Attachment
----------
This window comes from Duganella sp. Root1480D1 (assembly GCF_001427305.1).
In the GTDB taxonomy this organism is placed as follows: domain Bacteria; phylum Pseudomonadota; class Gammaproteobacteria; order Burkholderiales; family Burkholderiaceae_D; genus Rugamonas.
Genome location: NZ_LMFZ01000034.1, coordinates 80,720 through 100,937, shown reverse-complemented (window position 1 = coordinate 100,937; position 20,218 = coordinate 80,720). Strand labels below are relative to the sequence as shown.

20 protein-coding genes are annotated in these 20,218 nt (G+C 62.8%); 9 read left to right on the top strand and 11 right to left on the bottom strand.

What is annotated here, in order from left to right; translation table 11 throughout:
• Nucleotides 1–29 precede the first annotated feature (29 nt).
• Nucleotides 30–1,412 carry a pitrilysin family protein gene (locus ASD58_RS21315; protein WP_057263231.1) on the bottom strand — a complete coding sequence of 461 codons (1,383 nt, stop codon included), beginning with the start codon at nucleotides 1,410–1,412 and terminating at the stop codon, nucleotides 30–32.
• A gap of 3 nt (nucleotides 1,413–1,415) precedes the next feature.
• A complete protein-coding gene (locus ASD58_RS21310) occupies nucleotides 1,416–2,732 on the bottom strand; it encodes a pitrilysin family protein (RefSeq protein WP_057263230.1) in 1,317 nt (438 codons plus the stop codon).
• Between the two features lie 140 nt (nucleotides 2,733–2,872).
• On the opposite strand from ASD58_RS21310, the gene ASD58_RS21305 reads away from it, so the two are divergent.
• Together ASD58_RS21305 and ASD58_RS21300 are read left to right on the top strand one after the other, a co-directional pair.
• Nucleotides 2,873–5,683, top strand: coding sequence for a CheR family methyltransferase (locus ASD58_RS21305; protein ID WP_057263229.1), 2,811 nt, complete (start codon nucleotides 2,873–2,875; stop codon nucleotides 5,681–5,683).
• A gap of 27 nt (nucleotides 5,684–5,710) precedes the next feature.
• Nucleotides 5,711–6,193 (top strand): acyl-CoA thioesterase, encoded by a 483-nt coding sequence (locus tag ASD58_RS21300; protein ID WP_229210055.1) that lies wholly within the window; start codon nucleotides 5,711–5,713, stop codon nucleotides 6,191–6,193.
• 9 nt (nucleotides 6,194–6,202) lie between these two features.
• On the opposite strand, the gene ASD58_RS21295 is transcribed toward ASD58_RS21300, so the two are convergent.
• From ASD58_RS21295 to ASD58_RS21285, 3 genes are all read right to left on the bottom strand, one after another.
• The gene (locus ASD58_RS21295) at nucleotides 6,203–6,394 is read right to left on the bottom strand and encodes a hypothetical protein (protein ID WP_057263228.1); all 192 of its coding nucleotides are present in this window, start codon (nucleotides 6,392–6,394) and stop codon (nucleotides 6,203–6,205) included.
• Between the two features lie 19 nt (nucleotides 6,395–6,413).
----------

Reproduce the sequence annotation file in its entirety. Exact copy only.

This window comes from Duganella sp. Root1480D1 (assembly GCF_001427305.1).
In the GTDB taxonomy this organism is placed as follows: domain Bacteria; phylum Pseudomonadota; class Gammaproteobacteria; order Burkholderiales; family Burkholderiaceae_D; genus Rugamonas.
Genome location: NZ_LMFZ01000034.1, coordinates 80,720 through 100,937, shown reverse-complemented (window position 1 = coordinate 100,937; position 20,218 = coordinate 80,720). Strand labels below are relative to the sequence as shown.

20 protein-coding genes are annotated in these 20,218 nt (G+C 62.8%); 9 read left to right on the top strand and 11 right to left on the bottom strand.

What is annotated here, in order from left to right; translation table 11 throughout:
• Nucleotides 1–29 precede the first annotated feature (29 nt).
• Nucleotides 30–1,412 carry a pitrilysin family protein gene (locus ASD58_RS21315; protein WP_057263231.1) on the bottom strand — a complete coding sequence of 461 codons (1,383 nt, stop codon included), beginning with the start codon at nucleotides 1,410–1,412 and terminating at the stop codon, nucleotides 30–32.
• A gap of 3 nt (nucleotides 1,413–1,415) precedes the next feature.
• A complete protein-coding gene (locus ASD58_RS21310) occupies nucleotides 1,416–2,732 on the bottom strand; it encodes a pitrilysin family protein (RefSeq protein WP_057263230.1) in 1,317 nt (438 codons plus the stop codon).
• Between the two features lie 140 nt (nucleotides 2,733–2,872).
• On the opposite strand from ASD58_RS21310, the gene ASD58_RS21305 reads away from it, so the two are divergent.
• Together ASD58_RS21305 and ASD58_RS21300 are read left to right on the top strand one after the other, a co-directional pair.
• Nucleotides 2,873–5,683, top strand: coding sequence for a CheR family methyltransferase (locus ASD58_RS21305; protein ID WP_057263229.1), 2,811 nt, complete (start codon nucleotides 2,873–2,875; stop codon nucleotides 5,681–5,683).
• A gap of 27 nt (nucleotides 5,684–5,710) precedes the next feature.
• Nucleotides 5,711–6,193 (top strand): acyl-CoA thioesterase, encoded by a 483-nt coding sequence (locus tag ASD58_RS21300; protein ID WP_229210055.1) that lies wholly within the window; start codon nucleotides 5,711–5,713, stop codon nucleotides 6,191–6,193.
• 9 nt (nucleotides 6,194–6,202) lie between these two features.
• On the opposite strand, the gene ASD58_RS21295 is transcribed toward ASD58_RS21300, so the two are convergent.
• From ASD58_RS21295 to ASD58_RS21285, 3 genes are all read right to left on the bottom strand, one after another.
• The gene (locus ASD58_RS21295) at nucleotides 6,203–6,394 is read right to left on the bottom strand and encodes a hypothetical protein (protein ID WP_057263228.1); all 192 of its coding nucleotides are present in this window, start codon (nucleotides 6,392–6,394) and stop codon (nucleotides 6,203–6,205) included.
• Between the two features lie 19 nt (nucleotides 6,395–6,413).